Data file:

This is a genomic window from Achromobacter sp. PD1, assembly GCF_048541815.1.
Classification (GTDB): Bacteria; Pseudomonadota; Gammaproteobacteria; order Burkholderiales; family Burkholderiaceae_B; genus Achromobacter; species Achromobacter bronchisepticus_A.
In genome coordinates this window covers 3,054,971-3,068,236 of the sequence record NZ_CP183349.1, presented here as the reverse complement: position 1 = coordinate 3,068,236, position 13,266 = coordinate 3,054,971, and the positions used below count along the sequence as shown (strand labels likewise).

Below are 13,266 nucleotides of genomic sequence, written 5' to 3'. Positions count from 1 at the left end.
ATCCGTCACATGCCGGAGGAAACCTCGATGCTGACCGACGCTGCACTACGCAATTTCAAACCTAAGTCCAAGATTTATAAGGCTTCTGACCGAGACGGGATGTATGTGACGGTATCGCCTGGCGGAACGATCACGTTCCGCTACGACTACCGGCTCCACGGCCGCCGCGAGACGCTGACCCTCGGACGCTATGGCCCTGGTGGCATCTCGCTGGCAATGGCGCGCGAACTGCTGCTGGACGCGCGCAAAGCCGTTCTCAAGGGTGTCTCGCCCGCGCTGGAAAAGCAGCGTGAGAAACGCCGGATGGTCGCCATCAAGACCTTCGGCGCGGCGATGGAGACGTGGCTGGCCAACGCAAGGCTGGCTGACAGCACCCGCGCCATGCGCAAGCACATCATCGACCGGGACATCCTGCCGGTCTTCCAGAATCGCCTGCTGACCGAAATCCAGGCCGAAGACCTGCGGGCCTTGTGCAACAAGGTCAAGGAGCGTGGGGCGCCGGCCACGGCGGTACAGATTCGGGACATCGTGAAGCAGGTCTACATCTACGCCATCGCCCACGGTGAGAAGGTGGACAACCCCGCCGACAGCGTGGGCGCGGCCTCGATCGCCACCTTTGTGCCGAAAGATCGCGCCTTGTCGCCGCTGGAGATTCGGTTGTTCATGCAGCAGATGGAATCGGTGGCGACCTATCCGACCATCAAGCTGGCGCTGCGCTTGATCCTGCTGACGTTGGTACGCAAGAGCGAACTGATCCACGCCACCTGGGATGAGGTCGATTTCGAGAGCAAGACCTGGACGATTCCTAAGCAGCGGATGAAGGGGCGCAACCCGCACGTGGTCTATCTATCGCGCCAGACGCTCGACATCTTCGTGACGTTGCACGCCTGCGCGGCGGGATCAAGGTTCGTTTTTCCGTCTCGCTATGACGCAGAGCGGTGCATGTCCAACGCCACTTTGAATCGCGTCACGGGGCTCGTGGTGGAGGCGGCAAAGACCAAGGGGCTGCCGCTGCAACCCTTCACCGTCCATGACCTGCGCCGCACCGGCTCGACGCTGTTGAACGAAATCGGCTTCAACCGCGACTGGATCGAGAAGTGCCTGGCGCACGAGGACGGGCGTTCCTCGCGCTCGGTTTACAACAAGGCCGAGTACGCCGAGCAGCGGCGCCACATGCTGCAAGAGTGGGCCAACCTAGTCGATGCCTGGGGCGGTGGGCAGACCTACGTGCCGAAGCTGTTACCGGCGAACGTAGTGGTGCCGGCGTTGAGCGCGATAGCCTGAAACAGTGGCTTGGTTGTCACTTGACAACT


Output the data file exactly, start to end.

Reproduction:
This is a genomic window from Achromobacter sp. PD1, assembly GCF_048541815.1.
Classification (GTDB): Bacteria; Pseudomonadota; Gammaproteobacteria; order Burkholderiales; family Burkholderiaceae_B; genus Achromobacter; species Achromobacter bronchisepticus_A.
In genome coordinates this window covers 3,054,971-3,068,236 of the sequence record NZ_CP183349.1, presented here as the reverse complement: position 1 = coordinate 3,068,236, position 13,266 = coordinate 3,054,971, and the positions used below count along the sequence as shown (strand labels likewise).

Below are 13,266 nucleotides of genomic sequence, written 5' to 3'. Positions count from 1 at the left end.
ATCCGTCACATGCCGGAGGAAACCTCGATGCTGACCGACGCTGCACTACGCAATTTCAAACCTAAGTCCAAGATTTATAAGGCTTCTGACCGAGACGGGATGTATGTGACGGTATCGCCTGGCGGAACGATCACGTTCCGCTACGACTACCGGCTCCACGGCCGCCGCGAGACGCTGACCCTCGGACGCTATGGCCCTGGTGGCATCTCGCTGGCAATGGCGCGCGAACTGCTGCTGGACGCGCGCAAAGCCGTTCTCAAGGGTGTCTCGCCCGCGCTGGAAAAGCAGCGTGAGAAACGCCGGATGGTCGCCATCAAGACCTTCGGCGCGGCGATGGAGACGTGGCTGGCCAACGCAAGGCTGGCTGACAGCACCCGCGCCATGCGCAAGCACATCATCGACCGGGACATCCTGCCGGTCTTCCAGAATCGCCTGCTGACCGAAATCCAGGCCGAAGACCTGCGGGCCTTGTGCAACAAGGTCAAGGAGCGTGGGGCGCCGGCCACGGCGGTACAGATTCGGGACATCGTGAAGCAGGTCTACATCTACGCCATCGCCCACGGTGAGAAGGTGGACAACCCCGCCGACAGCGTGGGCGCGGCCTCGATCGCCACCTTTGTGCCGAAAGATCGCGCCTTGTCGCCGCTGGAGATTCGGTTGTTCATGCAGCAGATGGAATCGGTGGCGACCTATCCGACCATCAAGCTGGCGCTGCGCTTGATCCTGCTGACGTTGGTACGCAAGAGCGAACTGATCCACGCCACCTGGGATGAGGTCGATTTCGAGAGCAAGACCTGGACGATTCCTAAGCAGCGGATGAAGGGGCGCAACCCGCACGTGGTCTATCTATCGCGCCAGACGCTCGACATCTTCGTGACGTTGCACGCCTGCGCGGCGGGATCAAGGTTCGTTTTTCCGTCTCGCTATGACGCAGAGCGGTGCATGTCCAACGCCACTTTGAATCGCGTCACGGGGCTCGTGGTGGAGGCGGCAAAGACCAAGGGGCTGCCGCTGCAACCCTTCACCGTCCATGACCTGCGCCGCACCGGCTCGACGCTGTTGAACGAAATCGGCTTCAACCGCGACTGGATCGAGAAGTGCCTGGCGCACGAGGACGGGCGTTCCTCGCGCTCGGTTTACAACAAGGCCGAGTACGCCGAGCAGCGGCGCCACATGCTGCAAGAGTGGGCCAACCTAGTCGATGCCTGGGGCGGTGGGCAGACCTACGTGCCGAAGCTGTTACCGGCGAACGTAGTGGTGCCGGCGTTGAGCGCGATAGCCTGAAACAGTGGCTTGGTTGTCACTTGACAACT